Refugees Find Hostility and Hope on Soccer Field

This story shows the struggles facing many immigrants. It also shows how supportive most Americans can be when they discover others in need.  This is what the United States of America is all about. This story represents the country whose citizens donate billions of dollars per year to charity.

This is the older story from The New York Times.

Refugees Find Hostility and Hope on Soccer Field – Full Story from The New York Times.
Published: January 21, 2007
But to many longtime residents, soccer is a sign of unwanted change, as unfamiliar and threatening as the hijabs worn by the Muslim women in town. It’s not football. It’s not baseball. The fields weren’t made for it. Mayor Swaney even has a name for the sort of folks who play the game: the soccer people.

The Fugees are indeed all refugees, from the most troubled corners — Afghanistan, Bosnia, Burundi, Congo, Gambia, Iraq, Kosovo, Liberia, Somalia and Sudan. Some have endured unimaginable hardship to get here: squalor in refugee camps, separation from siblings and parents. One saw his father killed in their home.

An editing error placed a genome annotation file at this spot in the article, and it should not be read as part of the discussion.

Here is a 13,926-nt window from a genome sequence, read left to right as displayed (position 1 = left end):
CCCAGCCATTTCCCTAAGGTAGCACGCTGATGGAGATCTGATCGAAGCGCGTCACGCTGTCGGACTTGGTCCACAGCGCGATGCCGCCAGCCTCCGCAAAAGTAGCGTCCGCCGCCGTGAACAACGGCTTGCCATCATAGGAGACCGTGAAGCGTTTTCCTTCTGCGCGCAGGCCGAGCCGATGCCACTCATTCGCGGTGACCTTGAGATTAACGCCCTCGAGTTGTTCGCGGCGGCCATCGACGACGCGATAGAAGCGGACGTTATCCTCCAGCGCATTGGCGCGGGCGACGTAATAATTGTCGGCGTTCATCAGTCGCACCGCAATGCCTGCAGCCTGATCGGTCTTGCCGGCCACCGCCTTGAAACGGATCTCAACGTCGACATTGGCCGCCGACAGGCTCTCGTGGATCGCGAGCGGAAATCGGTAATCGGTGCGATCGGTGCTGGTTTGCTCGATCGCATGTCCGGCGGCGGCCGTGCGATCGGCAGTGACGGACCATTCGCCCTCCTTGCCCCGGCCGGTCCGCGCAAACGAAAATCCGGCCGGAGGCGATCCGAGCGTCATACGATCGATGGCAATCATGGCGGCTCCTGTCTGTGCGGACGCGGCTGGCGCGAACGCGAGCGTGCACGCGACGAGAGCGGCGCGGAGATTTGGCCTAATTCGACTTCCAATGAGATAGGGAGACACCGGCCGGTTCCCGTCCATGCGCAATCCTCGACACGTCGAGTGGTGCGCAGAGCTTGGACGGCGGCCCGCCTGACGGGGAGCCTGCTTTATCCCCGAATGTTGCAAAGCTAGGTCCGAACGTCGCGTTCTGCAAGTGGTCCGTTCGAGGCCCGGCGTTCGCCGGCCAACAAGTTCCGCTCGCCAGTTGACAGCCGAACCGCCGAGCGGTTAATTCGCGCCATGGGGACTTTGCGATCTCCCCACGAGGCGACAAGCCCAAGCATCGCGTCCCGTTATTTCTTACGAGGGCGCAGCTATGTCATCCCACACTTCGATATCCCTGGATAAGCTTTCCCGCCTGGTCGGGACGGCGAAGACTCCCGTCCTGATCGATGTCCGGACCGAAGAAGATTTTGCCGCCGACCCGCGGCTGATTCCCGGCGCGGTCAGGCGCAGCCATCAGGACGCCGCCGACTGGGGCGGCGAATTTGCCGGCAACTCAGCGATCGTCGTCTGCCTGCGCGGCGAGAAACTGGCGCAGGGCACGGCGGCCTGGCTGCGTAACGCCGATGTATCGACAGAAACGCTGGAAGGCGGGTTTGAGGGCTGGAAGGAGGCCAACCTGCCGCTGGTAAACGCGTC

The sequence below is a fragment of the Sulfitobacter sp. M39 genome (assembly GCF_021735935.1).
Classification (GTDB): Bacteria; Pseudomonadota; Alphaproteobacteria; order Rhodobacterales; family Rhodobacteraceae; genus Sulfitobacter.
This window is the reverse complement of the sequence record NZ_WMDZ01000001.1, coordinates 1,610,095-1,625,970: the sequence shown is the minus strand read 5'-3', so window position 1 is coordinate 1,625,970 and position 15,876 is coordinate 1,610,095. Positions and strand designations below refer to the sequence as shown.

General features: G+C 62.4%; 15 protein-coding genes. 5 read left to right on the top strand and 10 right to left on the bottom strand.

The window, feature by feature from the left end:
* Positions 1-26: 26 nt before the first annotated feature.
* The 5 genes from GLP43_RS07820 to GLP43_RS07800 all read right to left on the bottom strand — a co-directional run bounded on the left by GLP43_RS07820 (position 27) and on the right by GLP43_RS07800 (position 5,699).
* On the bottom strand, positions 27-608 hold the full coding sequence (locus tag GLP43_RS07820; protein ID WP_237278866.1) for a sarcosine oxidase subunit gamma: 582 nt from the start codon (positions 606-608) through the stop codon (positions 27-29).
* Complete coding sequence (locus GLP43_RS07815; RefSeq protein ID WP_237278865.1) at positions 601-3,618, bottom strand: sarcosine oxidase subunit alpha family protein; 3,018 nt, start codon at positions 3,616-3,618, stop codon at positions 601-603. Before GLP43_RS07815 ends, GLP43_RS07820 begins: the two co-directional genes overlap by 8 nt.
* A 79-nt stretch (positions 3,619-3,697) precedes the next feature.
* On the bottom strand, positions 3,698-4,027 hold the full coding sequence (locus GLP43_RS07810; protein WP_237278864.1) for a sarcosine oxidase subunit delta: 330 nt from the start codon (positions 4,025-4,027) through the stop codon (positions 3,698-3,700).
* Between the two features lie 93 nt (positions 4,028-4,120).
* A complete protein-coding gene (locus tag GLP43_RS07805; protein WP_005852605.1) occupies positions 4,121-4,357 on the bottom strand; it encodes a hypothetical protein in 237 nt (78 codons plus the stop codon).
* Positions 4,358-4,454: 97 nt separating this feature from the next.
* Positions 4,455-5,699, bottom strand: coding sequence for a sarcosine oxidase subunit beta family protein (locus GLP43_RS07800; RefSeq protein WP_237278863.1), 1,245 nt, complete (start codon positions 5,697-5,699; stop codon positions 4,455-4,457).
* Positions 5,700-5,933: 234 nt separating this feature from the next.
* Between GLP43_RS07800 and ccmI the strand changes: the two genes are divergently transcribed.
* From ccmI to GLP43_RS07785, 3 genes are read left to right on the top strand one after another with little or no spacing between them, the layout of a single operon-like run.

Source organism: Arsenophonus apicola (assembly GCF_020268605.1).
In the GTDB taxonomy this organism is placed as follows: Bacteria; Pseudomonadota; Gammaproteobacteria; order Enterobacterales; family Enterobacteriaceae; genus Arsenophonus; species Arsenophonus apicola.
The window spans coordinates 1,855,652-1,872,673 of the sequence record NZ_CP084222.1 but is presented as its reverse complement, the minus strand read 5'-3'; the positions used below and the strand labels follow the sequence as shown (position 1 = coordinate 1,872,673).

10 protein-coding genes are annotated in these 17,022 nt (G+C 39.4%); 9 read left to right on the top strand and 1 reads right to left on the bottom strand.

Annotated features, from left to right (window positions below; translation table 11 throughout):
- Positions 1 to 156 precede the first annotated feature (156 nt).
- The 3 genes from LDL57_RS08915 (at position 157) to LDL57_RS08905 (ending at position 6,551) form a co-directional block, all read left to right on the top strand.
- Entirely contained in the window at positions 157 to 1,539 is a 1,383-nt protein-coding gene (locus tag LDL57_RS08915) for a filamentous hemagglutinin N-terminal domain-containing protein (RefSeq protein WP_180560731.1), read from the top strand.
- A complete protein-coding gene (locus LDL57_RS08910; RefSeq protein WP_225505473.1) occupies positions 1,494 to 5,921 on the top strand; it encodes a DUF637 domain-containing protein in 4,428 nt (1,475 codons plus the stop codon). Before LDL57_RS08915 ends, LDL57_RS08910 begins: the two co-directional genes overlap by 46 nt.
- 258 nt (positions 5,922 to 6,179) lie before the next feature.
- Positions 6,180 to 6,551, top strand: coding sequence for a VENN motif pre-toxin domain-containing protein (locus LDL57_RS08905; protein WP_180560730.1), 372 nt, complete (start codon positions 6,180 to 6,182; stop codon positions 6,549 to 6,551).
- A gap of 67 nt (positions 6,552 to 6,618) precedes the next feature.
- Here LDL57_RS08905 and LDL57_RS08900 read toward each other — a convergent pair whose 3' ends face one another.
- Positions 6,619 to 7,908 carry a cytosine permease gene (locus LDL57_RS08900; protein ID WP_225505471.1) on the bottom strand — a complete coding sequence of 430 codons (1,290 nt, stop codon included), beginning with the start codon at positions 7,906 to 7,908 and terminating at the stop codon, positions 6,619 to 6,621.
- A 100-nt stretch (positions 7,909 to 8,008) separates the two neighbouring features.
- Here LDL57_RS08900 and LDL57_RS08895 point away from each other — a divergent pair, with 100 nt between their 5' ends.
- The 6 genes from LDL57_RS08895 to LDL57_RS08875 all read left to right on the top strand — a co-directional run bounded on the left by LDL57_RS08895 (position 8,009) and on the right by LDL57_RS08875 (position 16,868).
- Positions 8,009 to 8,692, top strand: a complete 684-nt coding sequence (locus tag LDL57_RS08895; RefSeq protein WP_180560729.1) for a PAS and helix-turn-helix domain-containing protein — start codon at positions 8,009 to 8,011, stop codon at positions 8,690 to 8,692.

This is what’s happening now:

Fugees’ soccer team starts new season with uniform, support
The Atlanta Journal-Constitution
Published on: 09/14/07

Time was, the Fugees shared cleats. They made soccer uniforms out of old cotton T-shirts. They had trouble getting transportation to practice and for a while didn’t even have a regular place to play.

But when a new season starts today, the Fugees (a play on the word refugees) will grace the fields in new green and yellow threads and with the support of a growing fan base.

Their story — about a scrappy, determined group of refugee kids in Clarkston who wanted to play soccer — received national attention earlier this year. People everywhere pitched in to help.

The Paideia private school held a fund-raiser. Kids in New York sold beaded bracelets. A boy in Texas donated his birthday money. And dozens of local Atlantans have signed up to volunteer.


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